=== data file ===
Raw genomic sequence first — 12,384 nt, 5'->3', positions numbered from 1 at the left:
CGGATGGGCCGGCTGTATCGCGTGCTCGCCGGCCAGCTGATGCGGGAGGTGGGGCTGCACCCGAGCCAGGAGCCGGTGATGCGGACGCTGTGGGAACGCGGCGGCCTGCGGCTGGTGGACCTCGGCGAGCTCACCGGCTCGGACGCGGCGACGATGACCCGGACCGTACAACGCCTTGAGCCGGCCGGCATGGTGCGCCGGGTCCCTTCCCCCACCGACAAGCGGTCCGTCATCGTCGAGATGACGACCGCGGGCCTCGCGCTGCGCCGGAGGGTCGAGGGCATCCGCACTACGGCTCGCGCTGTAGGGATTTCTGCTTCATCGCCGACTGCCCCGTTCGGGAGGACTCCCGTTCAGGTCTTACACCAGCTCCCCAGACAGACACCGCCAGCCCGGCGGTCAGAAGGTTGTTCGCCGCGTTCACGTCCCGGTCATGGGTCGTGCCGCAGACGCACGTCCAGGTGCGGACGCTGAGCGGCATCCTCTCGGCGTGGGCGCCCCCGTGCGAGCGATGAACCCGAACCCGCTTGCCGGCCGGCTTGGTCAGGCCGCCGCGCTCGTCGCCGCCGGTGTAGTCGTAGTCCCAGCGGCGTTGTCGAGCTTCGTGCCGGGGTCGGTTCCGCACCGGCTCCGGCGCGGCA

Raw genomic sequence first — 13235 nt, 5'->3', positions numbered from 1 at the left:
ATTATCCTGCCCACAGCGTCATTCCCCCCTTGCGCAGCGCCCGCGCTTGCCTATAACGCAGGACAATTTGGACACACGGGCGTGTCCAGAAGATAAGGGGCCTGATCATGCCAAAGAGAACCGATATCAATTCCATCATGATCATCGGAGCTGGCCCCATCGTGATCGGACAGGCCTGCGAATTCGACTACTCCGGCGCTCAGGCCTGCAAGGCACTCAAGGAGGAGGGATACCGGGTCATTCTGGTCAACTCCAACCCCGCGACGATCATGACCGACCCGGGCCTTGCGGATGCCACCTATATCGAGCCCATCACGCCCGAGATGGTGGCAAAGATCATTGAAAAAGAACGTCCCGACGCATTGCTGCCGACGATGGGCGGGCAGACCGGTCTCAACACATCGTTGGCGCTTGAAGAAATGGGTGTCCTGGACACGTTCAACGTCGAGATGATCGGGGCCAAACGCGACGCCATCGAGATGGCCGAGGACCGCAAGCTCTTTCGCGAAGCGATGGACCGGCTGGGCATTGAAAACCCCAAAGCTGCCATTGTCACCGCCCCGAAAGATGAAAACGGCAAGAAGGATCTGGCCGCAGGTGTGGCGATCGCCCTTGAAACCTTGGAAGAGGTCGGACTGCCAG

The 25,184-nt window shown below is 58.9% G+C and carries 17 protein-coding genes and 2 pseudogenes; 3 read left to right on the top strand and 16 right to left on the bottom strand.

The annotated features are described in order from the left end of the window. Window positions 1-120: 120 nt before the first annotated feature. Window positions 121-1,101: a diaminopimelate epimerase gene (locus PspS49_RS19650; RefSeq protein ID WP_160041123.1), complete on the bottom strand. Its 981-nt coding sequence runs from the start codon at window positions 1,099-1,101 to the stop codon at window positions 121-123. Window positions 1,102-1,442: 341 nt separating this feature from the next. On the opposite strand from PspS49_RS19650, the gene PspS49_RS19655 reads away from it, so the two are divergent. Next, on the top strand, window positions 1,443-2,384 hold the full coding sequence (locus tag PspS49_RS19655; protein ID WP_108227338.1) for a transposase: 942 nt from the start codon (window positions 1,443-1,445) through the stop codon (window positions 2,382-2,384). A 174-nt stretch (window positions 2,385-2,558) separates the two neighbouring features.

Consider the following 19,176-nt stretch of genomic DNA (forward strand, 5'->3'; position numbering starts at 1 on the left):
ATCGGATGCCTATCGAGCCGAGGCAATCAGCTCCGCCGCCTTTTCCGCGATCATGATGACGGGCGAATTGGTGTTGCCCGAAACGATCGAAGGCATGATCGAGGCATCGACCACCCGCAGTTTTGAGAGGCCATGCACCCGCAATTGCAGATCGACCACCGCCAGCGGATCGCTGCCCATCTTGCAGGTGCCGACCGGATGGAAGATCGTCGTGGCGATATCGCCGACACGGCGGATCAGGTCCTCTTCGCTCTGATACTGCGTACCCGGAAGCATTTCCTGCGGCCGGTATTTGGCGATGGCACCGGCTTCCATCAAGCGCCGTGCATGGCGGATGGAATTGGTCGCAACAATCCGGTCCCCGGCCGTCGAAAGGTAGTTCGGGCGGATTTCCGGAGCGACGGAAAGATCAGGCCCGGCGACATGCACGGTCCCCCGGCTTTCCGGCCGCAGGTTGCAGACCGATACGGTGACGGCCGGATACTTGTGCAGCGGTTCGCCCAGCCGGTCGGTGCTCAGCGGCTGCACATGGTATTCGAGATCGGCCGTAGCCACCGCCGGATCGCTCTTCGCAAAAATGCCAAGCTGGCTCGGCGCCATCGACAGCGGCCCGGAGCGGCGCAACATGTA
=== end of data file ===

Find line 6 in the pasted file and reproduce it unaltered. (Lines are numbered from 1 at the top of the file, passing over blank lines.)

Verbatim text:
The annotated features are described in order from the left end of the window. Window positions 1-120: 120 nt before the first annotated feature. Window positions 121-1,101: a diaminopimelate epimerase gene (locus PspS49_RS19650; RefSeq protein ID WP_160041123.1), complete on the bottom strand. Its 981-nt coding sequence runs from the start codon at window positions 1,099-1,101 to the stop codon at window positions 121-123. Window positions 1,102-1,442: 341 nt separating this feature from the next. On the opposite strand from PspS49_RS19650, the gene PspS49_RS19655 reads away from it, so the two are divergent. Next, on the top strand, window positions 1,443-2,384 hold the full coding sequence (locus tag PspS49_RS19655; protein ID WP_108227338.1) for a transposase: 942 nt from the start codon (window positions 1,443-1,445) through the stop codon (window positions 2,382-2,384). A 174-nt stretch (window positions 2,385-2,558) separates the two neighbouring features.